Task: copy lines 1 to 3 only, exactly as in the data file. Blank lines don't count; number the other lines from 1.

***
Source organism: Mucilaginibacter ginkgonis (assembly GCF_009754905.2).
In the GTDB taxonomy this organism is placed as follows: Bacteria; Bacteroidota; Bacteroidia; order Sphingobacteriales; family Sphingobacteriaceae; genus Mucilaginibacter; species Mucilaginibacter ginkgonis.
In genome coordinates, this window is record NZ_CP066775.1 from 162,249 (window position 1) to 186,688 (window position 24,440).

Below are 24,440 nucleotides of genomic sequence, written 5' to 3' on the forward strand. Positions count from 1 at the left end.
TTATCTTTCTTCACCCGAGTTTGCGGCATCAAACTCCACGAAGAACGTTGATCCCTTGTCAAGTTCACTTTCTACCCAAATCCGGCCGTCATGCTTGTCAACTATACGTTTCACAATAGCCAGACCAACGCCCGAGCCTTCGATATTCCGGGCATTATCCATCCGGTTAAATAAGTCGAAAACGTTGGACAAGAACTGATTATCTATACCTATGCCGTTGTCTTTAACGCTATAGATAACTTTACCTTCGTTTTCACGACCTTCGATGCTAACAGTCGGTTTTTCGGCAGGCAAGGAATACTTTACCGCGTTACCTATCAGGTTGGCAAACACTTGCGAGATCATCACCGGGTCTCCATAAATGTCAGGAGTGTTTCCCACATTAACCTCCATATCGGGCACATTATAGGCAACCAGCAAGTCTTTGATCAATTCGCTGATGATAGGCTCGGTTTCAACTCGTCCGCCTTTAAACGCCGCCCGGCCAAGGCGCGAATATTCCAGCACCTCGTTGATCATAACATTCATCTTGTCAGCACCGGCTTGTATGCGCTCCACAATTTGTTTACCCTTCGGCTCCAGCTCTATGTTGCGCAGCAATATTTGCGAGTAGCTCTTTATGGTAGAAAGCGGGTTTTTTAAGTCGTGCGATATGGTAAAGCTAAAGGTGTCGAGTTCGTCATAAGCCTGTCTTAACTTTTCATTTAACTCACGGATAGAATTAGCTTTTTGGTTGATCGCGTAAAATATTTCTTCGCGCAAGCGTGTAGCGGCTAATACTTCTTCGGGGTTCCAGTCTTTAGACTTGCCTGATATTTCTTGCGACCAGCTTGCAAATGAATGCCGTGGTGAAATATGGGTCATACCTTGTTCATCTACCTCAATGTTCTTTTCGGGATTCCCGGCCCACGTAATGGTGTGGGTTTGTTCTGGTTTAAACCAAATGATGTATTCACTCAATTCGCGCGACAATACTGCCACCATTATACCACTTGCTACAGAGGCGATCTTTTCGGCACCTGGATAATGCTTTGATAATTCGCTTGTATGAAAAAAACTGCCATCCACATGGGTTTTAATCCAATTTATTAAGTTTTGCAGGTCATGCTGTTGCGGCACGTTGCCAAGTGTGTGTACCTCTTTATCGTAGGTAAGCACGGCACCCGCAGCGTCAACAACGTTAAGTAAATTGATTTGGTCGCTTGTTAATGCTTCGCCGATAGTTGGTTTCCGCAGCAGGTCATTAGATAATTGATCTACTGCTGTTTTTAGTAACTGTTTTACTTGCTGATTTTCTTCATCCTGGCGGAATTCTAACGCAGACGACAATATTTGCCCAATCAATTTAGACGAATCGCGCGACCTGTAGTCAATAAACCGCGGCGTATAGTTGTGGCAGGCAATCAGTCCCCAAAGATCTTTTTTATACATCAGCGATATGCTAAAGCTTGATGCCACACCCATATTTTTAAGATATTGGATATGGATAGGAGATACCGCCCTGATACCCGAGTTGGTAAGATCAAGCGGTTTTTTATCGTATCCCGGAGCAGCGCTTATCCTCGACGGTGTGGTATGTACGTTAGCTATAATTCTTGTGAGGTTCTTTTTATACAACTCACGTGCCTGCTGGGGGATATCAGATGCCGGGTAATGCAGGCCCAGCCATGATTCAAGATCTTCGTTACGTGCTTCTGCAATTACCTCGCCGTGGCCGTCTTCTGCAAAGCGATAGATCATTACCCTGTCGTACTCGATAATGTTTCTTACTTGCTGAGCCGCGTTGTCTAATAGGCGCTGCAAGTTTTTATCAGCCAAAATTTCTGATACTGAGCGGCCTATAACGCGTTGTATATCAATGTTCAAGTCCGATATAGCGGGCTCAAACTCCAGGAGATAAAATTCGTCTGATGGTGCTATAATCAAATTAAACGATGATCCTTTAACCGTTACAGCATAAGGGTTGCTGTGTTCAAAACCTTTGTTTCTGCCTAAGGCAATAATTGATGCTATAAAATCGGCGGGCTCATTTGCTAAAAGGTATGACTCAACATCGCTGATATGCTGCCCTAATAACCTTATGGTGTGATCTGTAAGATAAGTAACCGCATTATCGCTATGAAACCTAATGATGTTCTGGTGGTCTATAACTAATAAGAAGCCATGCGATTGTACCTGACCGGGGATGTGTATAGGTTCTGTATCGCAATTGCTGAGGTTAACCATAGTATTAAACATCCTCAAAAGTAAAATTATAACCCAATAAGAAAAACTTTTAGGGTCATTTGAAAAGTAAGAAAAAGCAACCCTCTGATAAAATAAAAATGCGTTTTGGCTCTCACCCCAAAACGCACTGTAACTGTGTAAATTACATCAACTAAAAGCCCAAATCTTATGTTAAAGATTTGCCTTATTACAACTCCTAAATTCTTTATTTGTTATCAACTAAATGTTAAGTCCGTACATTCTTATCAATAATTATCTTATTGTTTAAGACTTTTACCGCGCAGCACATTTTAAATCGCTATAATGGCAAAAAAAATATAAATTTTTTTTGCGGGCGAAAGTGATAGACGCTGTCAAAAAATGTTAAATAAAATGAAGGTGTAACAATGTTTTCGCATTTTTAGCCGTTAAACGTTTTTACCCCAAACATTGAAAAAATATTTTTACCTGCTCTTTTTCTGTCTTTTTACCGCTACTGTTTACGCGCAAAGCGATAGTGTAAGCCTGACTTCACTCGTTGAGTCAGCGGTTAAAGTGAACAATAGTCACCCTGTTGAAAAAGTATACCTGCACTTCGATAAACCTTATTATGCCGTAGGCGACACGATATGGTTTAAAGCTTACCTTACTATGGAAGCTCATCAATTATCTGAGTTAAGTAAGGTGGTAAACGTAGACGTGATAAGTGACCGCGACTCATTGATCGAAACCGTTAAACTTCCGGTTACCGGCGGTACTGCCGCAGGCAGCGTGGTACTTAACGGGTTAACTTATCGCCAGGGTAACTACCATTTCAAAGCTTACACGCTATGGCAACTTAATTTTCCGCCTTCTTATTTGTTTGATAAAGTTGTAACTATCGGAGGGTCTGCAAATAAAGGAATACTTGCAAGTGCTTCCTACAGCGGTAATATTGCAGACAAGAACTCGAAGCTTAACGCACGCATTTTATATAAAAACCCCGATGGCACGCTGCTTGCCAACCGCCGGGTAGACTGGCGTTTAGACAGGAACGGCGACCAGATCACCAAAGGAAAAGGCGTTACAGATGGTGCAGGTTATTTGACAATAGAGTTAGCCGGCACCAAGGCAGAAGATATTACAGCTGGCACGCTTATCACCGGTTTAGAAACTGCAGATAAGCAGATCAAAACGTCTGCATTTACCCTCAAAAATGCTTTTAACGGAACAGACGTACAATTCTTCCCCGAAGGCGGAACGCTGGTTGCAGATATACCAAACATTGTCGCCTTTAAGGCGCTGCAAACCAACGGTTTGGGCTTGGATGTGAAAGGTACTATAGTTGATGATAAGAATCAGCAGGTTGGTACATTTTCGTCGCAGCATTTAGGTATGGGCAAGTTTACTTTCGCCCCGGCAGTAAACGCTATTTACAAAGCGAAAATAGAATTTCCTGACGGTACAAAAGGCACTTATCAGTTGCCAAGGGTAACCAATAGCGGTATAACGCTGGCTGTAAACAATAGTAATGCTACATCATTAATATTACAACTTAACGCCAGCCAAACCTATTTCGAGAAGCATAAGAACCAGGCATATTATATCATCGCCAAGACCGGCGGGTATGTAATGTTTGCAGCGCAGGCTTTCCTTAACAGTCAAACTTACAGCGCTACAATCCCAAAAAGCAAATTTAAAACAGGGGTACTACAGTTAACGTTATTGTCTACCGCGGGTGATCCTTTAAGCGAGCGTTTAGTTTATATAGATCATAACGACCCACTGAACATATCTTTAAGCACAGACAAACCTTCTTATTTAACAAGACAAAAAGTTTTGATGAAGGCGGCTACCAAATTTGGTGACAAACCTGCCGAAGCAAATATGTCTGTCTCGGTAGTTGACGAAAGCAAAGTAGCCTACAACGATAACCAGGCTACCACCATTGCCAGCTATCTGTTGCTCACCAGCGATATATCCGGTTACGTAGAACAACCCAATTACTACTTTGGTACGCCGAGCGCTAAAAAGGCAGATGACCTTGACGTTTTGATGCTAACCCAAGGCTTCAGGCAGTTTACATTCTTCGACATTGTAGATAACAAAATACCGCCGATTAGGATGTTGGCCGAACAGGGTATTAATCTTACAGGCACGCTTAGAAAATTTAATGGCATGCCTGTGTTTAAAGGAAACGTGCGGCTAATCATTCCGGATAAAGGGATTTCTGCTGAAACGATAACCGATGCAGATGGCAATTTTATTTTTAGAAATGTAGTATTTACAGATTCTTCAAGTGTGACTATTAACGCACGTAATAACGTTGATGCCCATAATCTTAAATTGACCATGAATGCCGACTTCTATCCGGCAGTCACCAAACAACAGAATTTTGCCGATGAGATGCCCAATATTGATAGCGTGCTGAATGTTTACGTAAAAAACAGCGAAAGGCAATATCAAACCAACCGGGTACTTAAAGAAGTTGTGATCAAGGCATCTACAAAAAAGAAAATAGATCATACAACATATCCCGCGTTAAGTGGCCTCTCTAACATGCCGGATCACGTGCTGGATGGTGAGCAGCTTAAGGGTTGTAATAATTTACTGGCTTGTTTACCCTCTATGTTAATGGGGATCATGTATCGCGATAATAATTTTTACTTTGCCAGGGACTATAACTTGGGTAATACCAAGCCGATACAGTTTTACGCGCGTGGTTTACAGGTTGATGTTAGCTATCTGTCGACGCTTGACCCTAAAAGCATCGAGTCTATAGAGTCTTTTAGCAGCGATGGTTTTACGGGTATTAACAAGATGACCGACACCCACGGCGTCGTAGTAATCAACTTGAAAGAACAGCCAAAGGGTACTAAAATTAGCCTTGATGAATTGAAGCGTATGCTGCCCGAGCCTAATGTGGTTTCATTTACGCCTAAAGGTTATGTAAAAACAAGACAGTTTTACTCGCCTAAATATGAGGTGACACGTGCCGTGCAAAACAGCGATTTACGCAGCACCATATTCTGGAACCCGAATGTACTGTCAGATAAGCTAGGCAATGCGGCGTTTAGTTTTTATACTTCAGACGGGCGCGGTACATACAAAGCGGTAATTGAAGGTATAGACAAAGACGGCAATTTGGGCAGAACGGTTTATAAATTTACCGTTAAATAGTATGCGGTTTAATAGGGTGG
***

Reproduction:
Source organism: Mucilaginibacter ginkgonis (assembly GCF_009754905.2).
In the GTDB taxonomy this organism is placed as follows: Bacteria; Bacteroidota; Bacteroidia; order Sphingobacteriales; family Sphingobacteriaceae; genus Mucilaginibacter; species Mucilaginibacter ginkgonis.
In genome coordinates, this window is record NZ_CP066775.1 from 162,249 (window position 1) to 186,688 (window position 24,440).